Three Common Causes for Medical Malpractice Lawsuits
As noted earlier, some 26% of medical malpractice claims result from a misdiagnosis or failure to diagnose. Because medical misdiagnosis is not all that uncommon, it must lead to improper medical care, delayed treatment, or no treatment at all in order to be actionable in a court of law.
A second cause for medical malpractice lawsuits is failure to provide the proper treatment even if the diagnosis is correct, which actually represents a slightly larger percentage than misdiagnosis at 28.5%. Again, for a lawsuit to result, improper treatment must result in injury.
A third cause of action in medical malpractice involves surgical errors, which account for 25% of actionable incidents. We’ve all heard tales of sponges left inside a surgical cavity, or worse, even medical instruments left behind. These stories make headlines, but even more serious errors can occur without such visible signs.
Who Can Be Sued?
Generally speaking, physicians, anesthesiologists, nurses, pharmacists, physical therapists, psychologists, and even chiropractors can be sued. Hospitals also can be sued under the principle of respondeat superior if an employee of the hospital, whether a physician or otherwise, is responsible for the medical malpractice event. However, if a physician is an independent contractor working in the hospital, the hospital cannot be held liable.
Elements of Proving Medical Malpractice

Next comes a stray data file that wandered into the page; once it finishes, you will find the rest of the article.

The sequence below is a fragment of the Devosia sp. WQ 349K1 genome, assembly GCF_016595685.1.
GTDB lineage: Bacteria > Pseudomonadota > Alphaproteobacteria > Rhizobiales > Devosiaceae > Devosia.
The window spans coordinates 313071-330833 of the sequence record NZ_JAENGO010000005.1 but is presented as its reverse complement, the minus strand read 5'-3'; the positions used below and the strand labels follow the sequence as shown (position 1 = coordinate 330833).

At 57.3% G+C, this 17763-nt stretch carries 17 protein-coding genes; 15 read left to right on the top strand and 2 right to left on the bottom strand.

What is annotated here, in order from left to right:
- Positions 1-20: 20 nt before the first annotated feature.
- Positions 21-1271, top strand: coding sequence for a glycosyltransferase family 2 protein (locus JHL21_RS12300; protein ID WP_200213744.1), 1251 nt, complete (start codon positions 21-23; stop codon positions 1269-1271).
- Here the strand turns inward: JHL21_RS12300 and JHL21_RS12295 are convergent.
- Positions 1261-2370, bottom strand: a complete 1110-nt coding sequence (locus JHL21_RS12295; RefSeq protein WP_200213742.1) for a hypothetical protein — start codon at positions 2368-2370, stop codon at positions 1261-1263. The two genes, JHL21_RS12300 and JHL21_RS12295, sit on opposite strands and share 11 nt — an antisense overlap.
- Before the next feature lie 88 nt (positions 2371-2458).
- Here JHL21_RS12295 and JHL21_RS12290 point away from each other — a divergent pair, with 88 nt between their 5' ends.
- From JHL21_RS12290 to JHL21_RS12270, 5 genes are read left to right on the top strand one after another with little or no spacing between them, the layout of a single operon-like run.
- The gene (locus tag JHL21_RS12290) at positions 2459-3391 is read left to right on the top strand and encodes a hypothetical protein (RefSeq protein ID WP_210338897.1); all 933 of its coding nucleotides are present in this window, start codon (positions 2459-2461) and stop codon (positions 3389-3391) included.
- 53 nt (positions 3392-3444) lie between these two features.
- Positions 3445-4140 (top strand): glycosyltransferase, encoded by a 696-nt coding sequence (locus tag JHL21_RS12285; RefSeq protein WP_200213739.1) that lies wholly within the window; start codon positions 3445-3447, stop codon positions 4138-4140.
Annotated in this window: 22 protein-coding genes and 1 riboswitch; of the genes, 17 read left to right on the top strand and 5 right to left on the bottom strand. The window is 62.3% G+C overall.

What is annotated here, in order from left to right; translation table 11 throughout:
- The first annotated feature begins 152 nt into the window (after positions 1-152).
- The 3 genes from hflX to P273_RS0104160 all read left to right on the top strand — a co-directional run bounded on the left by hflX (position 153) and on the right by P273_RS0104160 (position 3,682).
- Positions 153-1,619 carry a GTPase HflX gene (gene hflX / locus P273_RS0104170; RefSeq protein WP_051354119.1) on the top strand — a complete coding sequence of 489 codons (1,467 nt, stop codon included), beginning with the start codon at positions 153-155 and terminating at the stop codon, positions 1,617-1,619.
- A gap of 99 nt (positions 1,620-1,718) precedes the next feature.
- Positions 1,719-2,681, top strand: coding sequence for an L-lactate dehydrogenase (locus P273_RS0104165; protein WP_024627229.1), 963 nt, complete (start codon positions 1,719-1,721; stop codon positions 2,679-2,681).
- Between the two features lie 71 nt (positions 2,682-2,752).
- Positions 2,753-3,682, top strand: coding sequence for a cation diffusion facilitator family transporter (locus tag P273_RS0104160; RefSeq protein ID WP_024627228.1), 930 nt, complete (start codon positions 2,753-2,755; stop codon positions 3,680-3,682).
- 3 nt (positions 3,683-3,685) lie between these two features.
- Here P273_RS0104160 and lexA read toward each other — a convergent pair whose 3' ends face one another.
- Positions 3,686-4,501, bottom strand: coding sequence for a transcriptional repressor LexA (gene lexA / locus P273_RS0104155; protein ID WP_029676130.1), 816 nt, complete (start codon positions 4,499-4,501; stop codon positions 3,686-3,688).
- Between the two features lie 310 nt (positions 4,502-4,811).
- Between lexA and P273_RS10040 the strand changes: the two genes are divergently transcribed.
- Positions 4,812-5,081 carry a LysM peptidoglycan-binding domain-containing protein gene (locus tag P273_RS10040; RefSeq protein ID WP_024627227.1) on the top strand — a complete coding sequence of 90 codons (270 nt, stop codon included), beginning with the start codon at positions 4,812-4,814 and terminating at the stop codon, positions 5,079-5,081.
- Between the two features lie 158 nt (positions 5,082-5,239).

A medical malpractice lawsuit hinges on the principle of negligence, which applies to a variety of incidents and accidents that result in injuries or death to others. Even in an automobile accident, if one driver is negligent, he or she can be liable for adverse events occurring to others. Likewise, a physician or other health care professional is bound by the rules of negligence.
The first element of a claim of negligence is that the defendant had a duty of care toward you, which physicians and medical care professionals definitely do. The four elements of a negligence/medical malpractice lawsuit are:
A professional duty owed to the patient;
Breach of such duty;
Injury caused by the breach; and
What Damages Available Are Available?
If successful in a medical malpractice lawsuit, you can obtain compensation for the expenses involved – what you paid for your course of treatment – as well as lost wages. Noneconomic damages for pain and suffering and even loss of consortium are also available.
Caps on damages may pertain. In Missouri, noneconomic damages are capped depending on the severity of the injury or whether the malpractice resulted in death. In Kansas, damages are capped in malpractice actions which resulted in the death of a loved one.
Turn to the Denning Law Firm, LLC for Help
As you can see, a medical malpractice claim has some hurdles in the legal process that may not be present in other types of lawsuits. Generally, another medical professional must assess what happened and testify to whether it amounts to medical malpractice. For this, you’ll need the help of an experienced medical malpractice attorney to navigate and expedite the legal process.
If you’re in the Kansas City area on either side of the border, rely on the attorneys and legal team at the Denning Law Firm, LLC to investigate your claim, assemble the professional assessment necessary, and then pursue your claim. Reach out immediately if you or a loved one has been the victim of medical malpractice.